The badger, Germany's largest marten species, is probably known to most only from television and picture books. No wonder, as it usually hides in its burrow during the day and only comes to the surface at night to hunt. This behavior makes the badger a rare prey for local hunters. The fact that badger is almost unknown on German menus is due partly to this lifestyle and partly to the fact that badger hunting has been prohibited since the 1970s for many years because the species was endangered. Even though the populations have recovered since then (to the extent that they are now primarily hunted for population control rather than consumption), hunting these cave-dwelling creatures is usually so challenging that a successful hunter keeps the catch for themselves. Accordingly, this delicacy comes at a high price. While 1 kg of venison often costs around €50, you can easily add 50% to the price for the same amount of badger meat. This may sound like a lot, but it's understandable given the difficult hunt and the fact that an adult badger yields only about 3 kg of meat, while an adult deer can yield up to 9 kg of edible meat.
Nevertheless, you should not ignore this delicacy if you have the rare opportunity to taste it during the relatively short hunting season, which runs from early August to late October. Badger is prepared similarly to a kind of oversized rabbit but has a unique taste that vaguely resembles game meat. Badger can be served in various ways, such as a classic roast or braised in small pieces, similar to venison loin. In fact, it's worth noting that the earlier mentioned issue of distinctive taste in badger meat does indeed have two substantial reasons. Firstly, badgers have a scent gland located under their tail for marking their territory. If this gland is damaged during the gutting process, the taste of the secreted secretion spreads throughout the meat, making it largely inedible. Secondly, it is recommended to remove the fat from the meat before cooking, as it also has a strong distinctive taste that many find unpleasant.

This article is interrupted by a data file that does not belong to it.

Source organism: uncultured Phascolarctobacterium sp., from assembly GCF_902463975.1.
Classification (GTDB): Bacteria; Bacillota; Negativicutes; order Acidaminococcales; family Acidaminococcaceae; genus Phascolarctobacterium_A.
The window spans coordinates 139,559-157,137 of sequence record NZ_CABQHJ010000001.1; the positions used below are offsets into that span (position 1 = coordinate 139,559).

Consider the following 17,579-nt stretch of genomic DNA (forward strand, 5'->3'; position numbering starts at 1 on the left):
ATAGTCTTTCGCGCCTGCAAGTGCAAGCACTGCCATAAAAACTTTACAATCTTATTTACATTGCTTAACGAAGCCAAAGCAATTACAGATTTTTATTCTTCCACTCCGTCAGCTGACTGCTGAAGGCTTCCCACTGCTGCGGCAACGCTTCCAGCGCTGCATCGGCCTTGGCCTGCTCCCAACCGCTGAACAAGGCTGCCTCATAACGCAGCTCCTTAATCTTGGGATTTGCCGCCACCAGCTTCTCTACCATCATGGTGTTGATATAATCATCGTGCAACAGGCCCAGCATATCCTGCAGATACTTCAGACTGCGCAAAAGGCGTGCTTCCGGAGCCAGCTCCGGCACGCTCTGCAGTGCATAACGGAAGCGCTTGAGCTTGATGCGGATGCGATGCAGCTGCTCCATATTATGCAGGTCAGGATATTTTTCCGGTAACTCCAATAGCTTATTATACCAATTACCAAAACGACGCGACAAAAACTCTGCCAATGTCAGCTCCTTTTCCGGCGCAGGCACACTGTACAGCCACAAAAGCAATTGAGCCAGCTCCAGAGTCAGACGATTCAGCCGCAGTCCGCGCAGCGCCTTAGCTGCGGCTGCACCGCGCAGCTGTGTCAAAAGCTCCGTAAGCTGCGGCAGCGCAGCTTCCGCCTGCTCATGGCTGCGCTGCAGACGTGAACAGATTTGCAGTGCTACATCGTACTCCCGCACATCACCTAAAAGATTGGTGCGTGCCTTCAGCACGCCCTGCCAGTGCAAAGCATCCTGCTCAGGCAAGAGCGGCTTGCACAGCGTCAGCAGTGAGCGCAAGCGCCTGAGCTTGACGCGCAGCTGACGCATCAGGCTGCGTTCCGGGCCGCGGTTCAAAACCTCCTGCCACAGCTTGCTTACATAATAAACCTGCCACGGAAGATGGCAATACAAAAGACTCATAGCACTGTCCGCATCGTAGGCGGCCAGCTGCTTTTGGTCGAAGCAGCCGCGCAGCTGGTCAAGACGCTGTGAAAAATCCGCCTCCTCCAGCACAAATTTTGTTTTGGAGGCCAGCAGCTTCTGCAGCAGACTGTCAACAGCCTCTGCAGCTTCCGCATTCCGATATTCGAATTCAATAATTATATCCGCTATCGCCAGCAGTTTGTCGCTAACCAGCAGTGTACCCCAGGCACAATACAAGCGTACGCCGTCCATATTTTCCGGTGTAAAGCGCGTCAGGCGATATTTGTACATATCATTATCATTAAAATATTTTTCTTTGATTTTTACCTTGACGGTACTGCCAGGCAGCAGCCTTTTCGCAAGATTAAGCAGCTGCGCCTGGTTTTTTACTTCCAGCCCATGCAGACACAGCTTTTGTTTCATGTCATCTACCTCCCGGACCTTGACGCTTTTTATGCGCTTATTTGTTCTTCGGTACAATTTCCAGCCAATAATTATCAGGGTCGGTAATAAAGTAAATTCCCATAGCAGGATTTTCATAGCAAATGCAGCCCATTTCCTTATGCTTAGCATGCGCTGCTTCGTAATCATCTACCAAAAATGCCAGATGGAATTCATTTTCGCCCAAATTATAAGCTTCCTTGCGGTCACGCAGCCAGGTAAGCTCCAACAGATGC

Spices like thyme, juniper, and garlic pair very well with badger meat. Dry seasonings like Roma Gewürz, Kansas City Classic Rub, or Jamaican Jerk BBQ Rub from Urban Accents are ideal for preparing the meat. For serving, we recommend flavorful sauces like BBQ-Sauce Space Camper from Rufus Teague. Food enthusiasts should also try the Baby Back Rib Sauce from Stonewall Kitchen with badger. Similar to game, the sweet notes of brown sugar and molasses, the spiciness of Dijon mustard and soy sauce, and the fruity splash of orange juice concentrate pair perfectly with the taste of the meat.
By the way, in other countries like Sweden, Russia, or even France, it is not uncommon today to be served badger as a Christmas feast. So, if you go on a trip to southern France, keep an eye out for “Blaireau” on the menus if you want to try this exotic delicacy yourself.
Another predatory guest in many German kitchens until well into the last century was the polecat. Since these animals, due to their small size, speed, and underground dwellings, were just as difficult to catch as badgers, wild polecats were also usually a rare festive meal enjoyed with the whole family. In fact, humans and polecats have a much closer relationship than, for example, with badgers. The European polecat was domesticated by humans as early as the 1st millennium because of its slim form, which made it ideal for hunting animals like hares and rabbits, which were otherwise difficult or impossible for humans to reach in their burrows. This partnership over time gave rise to a new species: the ferret, which (similar to dogs and cats) has mainly evolved into a house pet today, contributing to the almost complete disappearance of the polecat from German cuisine.
Nevertheless, polecats are still domesticated and bred on a large scale. The primary reason is primarily the fur of these animals. While animal welfare and others have largely pushed this practice to farms in Eastern Europe, there are still small polecat farms here in Germany. Unlike many other European predators and related species, such as the otter, the polecat is not endangered in the wild and can be hunted without further restrictions from August 1st to February 28th.